Another change with this release comes with the gasket mount structure. Gasket mounting has become very popular in mechanical keyboards over the last two years, using strips of foam or silicone around the PCB to isolate it from the rest of the case, improving typing sound and feel. Instead of using strips, the JRIS75 uses silicone columns that slide into slots around the plate. They’re much easier to install (though are also easier to knock loose) and do a good job of isolating typing sounds and leaving room for flex and bounce while typing.

The keyboard comes with plenty of plate and PCB options too. For plates, you can choose between aluminum (which we were sent), polycarbonate, FR4, and POM plastic. Each of these impacts the amount of flex that will occur beneath your fingers, as well as the final typing sound. The plate and PCB are filled with flex cuts, however, and the gasket column structure allows even the aluminum plate to flex very easily. 

There are four different PCBs available: wired solder, wired hotswap, wired hotswaps with RGB backlighting, and Bluetooth. The first three all support QMK and VIA programming. The solder version offers the most variety in layout support, including 7u spacebar, split Shift and Backspace, ISO support, and stepped Caps Lock. The hotswap PCB supports split Backspace and stepped Caps. The Bluetooth PCB does not support VIA and will use alternative programming. 

The keyboard comes with multiple foams to customize your build. By default, you’ll receive plate foam, PCB foam, and two case foams. There is no set configuration you have to use, however, I think it sounds best with at least plate foam.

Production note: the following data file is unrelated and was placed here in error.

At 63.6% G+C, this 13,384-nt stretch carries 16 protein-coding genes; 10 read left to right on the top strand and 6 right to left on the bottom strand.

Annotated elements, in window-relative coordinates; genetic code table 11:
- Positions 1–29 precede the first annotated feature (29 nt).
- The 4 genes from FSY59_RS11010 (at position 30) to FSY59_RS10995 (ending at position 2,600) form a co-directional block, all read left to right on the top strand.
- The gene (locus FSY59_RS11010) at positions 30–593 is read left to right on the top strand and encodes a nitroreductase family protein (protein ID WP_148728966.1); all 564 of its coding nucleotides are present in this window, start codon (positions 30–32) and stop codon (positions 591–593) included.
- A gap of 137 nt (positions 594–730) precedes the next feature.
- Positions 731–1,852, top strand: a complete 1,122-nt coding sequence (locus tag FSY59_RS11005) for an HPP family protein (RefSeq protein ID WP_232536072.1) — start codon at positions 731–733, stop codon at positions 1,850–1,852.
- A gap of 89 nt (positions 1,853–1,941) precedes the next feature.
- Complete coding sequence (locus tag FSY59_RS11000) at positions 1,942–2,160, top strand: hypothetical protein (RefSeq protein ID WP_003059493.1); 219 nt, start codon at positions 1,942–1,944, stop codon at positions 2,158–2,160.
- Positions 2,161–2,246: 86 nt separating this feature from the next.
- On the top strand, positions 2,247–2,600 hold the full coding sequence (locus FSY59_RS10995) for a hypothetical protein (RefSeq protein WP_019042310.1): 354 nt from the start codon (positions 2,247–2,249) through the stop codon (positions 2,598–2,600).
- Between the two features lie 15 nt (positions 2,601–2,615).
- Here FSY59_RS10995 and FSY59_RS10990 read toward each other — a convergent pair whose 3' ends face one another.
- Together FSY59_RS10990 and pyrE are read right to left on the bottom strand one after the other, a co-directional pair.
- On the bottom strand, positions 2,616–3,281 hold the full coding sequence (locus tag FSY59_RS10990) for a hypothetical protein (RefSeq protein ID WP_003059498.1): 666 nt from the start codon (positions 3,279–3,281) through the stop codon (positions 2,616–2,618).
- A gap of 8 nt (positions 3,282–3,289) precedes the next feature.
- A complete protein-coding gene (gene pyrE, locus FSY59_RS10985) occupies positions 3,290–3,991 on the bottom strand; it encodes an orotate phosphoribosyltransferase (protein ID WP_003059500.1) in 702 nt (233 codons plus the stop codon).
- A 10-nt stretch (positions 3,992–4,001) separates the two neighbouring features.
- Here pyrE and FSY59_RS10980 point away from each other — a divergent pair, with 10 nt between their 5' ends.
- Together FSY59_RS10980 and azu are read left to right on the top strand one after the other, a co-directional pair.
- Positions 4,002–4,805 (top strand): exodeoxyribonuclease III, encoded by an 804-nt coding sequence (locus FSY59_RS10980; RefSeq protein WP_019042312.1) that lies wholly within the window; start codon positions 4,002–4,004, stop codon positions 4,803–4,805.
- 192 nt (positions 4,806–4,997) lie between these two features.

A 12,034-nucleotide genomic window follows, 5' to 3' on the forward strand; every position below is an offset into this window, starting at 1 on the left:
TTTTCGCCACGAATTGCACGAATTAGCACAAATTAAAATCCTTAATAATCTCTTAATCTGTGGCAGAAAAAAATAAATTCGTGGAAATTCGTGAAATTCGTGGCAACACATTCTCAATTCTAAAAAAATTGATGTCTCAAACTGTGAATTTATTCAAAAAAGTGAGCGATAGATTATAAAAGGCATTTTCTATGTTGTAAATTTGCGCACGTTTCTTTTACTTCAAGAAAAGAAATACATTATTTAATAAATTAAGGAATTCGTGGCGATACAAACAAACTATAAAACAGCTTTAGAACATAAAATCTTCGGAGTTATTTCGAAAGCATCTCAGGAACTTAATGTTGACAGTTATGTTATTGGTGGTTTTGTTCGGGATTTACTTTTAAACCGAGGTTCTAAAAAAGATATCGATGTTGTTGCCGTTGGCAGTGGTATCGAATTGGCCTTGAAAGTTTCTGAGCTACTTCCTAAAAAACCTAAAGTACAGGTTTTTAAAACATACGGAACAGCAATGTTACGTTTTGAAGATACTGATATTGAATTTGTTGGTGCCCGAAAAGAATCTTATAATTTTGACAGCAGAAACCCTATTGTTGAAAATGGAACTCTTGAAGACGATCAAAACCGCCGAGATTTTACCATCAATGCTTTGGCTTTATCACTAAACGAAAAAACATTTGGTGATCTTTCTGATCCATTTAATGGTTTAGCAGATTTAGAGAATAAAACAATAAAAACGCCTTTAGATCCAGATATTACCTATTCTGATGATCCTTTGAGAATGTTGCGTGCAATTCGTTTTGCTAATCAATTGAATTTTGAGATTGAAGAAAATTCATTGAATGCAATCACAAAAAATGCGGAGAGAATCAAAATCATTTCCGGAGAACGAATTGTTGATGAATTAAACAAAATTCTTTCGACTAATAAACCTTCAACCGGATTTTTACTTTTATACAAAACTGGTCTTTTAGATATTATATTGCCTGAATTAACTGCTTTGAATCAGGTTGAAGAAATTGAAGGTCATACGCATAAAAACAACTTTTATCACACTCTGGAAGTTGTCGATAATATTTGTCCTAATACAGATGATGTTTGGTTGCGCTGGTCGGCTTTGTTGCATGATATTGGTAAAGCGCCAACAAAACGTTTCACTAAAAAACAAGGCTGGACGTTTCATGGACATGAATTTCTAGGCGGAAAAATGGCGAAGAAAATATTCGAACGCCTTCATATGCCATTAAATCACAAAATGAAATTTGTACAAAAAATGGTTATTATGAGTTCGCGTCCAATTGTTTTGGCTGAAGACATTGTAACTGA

It also comes with an excellent carry case, nice coiled cable, and the opportunity for several gifts. These include an artisan keycap, a custom metal screwdriver, a plate support fork for flexible plates like POM, masking paper for the tape mod, and a keycap and switch puller. Iris Lab does consider the carry case, as well as the battery for the Bluetooth version to be “gifts” which is a bit strange, though not unheard of on small run group buys like this one.

The keyboard also comes with multiple options for accents in the upper right. You can choose between a blank or engraved badge, knob, or RGB light guide. Our unit shipped with the engraved badge and looks fantastic, but if I was configuring it myself, I would opt for a matching knob instead. Dedicated volume controls for the win. Like anything in this hobby, it’s subjective so you can choose what you think looks best for your own build.

What the kit doesn’t come with is switches, stabilizers, and keycaps. This is entirely normal for DIY kits since most users like to choose these for themselves anyway, but should absolutely be factored in to your total build cost. Depending on what you choose, these three required components could more than double the cost of your build but doesn’t have to.

Iris Lab JRIS75 - Assembly 

The JRIS75 is one of the fastest, easiest keyboards I’ve ever built. Apart from the stabilizers, there are only two screws required for assembly. Everything else just snaps together. 

For my build, I used Moondrop Lunalight switches, Durock V2 stabilizers, and Drop DCX White on Black keycaps. I started by laying the PCB foam on the circuit board and installing the stabilizers. Then, the plate foam and plate can be added. My built utilized the hotswap, non-RGB PCB, so switches could simply be present into place. The switches hold the plate, so there’s no need to fasten it down with a screwdriver. I then added a pair of gasket columns around the PCB using the built-in tabs. 

With that done, I pulled off the top case, laid down a single layer of case foam, and plugged in the USB daughterboard (which comes installed) to the back of the PCB.